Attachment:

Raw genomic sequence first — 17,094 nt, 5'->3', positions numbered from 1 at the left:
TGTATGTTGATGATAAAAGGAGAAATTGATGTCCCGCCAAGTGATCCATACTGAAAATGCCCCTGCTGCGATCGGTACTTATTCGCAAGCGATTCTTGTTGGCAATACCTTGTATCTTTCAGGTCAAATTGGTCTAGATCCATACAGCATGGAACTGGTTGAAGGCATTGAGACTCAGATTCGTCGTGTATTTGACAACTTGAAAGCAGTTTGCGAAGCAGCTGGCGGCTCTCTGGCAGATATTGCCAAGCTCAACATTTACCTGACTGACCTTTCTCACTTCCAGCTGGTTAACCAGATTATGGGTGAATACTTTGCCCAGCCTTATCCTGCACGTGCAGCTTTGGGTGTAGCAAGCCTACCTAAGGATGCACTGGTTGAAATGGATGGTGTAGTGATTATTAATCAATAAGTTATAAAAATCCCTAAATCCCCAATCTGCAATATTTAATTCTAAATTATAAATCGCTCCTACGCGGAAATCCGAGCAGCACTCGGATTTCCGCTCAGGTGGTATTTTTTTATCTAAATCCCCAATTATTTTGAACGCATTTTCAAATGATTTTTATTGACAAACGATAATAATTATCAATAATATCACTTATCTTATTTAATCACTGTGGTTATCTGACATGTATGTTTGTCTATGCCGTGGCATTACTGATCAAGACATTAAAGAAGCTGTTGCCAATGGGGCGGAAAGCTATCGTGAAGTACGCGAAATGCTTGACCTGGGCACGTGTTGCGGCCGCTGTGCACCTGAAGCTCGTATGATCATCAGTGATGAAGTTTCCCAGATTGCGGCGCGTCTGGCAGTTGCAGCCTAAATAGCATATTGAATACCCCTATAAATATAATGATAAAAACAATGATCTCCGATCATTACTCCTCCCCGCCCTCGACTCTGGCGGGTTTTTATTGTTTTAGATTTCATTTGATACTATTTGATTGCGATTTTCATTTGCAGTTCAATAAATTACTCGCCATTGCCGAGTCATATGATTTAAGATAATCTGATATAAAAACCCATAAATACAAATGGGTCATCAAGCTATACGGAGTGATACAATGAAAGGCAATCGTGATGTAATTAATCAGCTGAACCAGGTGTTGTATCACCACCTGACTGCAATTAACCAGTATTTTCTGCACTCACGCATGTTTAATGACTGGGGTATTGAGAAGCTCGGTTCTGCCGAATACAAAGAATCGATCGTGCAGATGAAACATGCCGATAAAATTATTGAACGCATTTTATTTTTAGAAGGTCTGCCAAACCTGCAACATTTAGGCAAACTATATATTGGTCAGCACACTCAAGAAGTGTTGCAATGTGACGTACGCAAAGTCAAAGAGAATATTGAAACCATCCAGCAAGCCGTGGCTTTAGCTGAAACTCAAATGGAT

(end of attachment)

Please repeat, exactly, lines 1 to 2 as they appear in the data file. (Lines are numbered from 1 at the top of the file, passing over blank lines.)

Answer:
Raw genomic sequence first — 17,094 nt, 5'->3', positions numbered from 1 at the left:
TGTATGTTGATGATAAAAGGAGAAATTGATGTCCCGCCAAGTGATCCATACTGAAAATGCCCCTGCTGCGATCGGTACTTATTCGCAAGCGATTCTTGTTGGCAATACCTTGTATCTTTCAGGTCAAATTGGTCTAGATCCATACAGCATGGAACTGGTTGAAGGCATTGAGACTCAGATTCGTCGTGTATTTGACAACTTGAAAGCAGTTTGCGAAGCAGCTGGCGGCTCTCTGGCAGATATTGCCAAGCTCAACATTTACCTGACTGACCTTTCTCACTTCCAGCTGGTTAACCAGATTATGGGTGAATACTTTGCCCAGCCTTATCCTGCACGTGCAGCTTTGGGTGTAGCAAGCCTACCTAAGGATGCACTGGTTGAAATGGATGGTGTAGTGATTATTAATCAATAAGTTATAAAAATCCCTAAATCCCCAATCTGCAATATTTAATTCTAAATTATAAATCGCTCCTACGCGGAAATCCGAGCAGCACTCGGATTTCCGCTCAGGTGGTATTTTTTTATCTAAATCCCCAATTATTTTGAACGCATTTTCAAATGATTTTTATTGACAAACGATAATAATTATCAATAATATCACTTATCTTATTTAATCACTGTGGTTATCTGACATGTATGTTTGTCTATGCCGTGGCATTACTGATCAAGACATTAAAGAAGCTGTTGCCAATGGGGCGGAAAGCTATCGTGAAGTACGCGAAATGCTTGACCTGGGCACGTGTTGCGGCCGCTGTGCACCTGAAGCTCGTATGATCATCAGTGATGAAGTTTCCCAGATTGCGGCGCGTCTGGCAGTTGCAGCCTAAATAGCATATTGAATACCCCTATAAATATAATGATAAAAACAATGATCTCCGATCATTACTCCTCCCCGCCCTCGACTCTGGCGGGTTTTTATTGTTTTAGATTTCATTTGATACTATTTGATTGCGATTTTCATTTGCAGTTCAATAAATTACTCGCCATTGCCGAGTCATATGATTTAAGATAATCTGATATAAAAACCCATAAATACAAATGGGTCATCAAGCTATACGGAGTGATACAATGAAAGGCAATCGTGATGTAATTAATCAGCTGAACCAGGTGTTGTATCACCACCTGACTGCAATTAACCAGTATTTTCTGCACTCACGCATGTTTAATGACTGGGGTATTGAGAAGCTCGGTTCTGCCGAATACAAAGAATCGATCGTGCAGATGAAACATGCCGATAAAATTATTGAACGCATTTTATTTTTAGAAGGTCTGCCAAACCTGCAACATTTAGGCAAACTATATATTGGTCAGCACACTCAAGAAGTGTTGCAATGTGACGTACGCAAAGTCAAAGAGAATATTGAAACCATCCAGCAAGCCGTGGCTTTAGCTGAAACTCAAATGGAT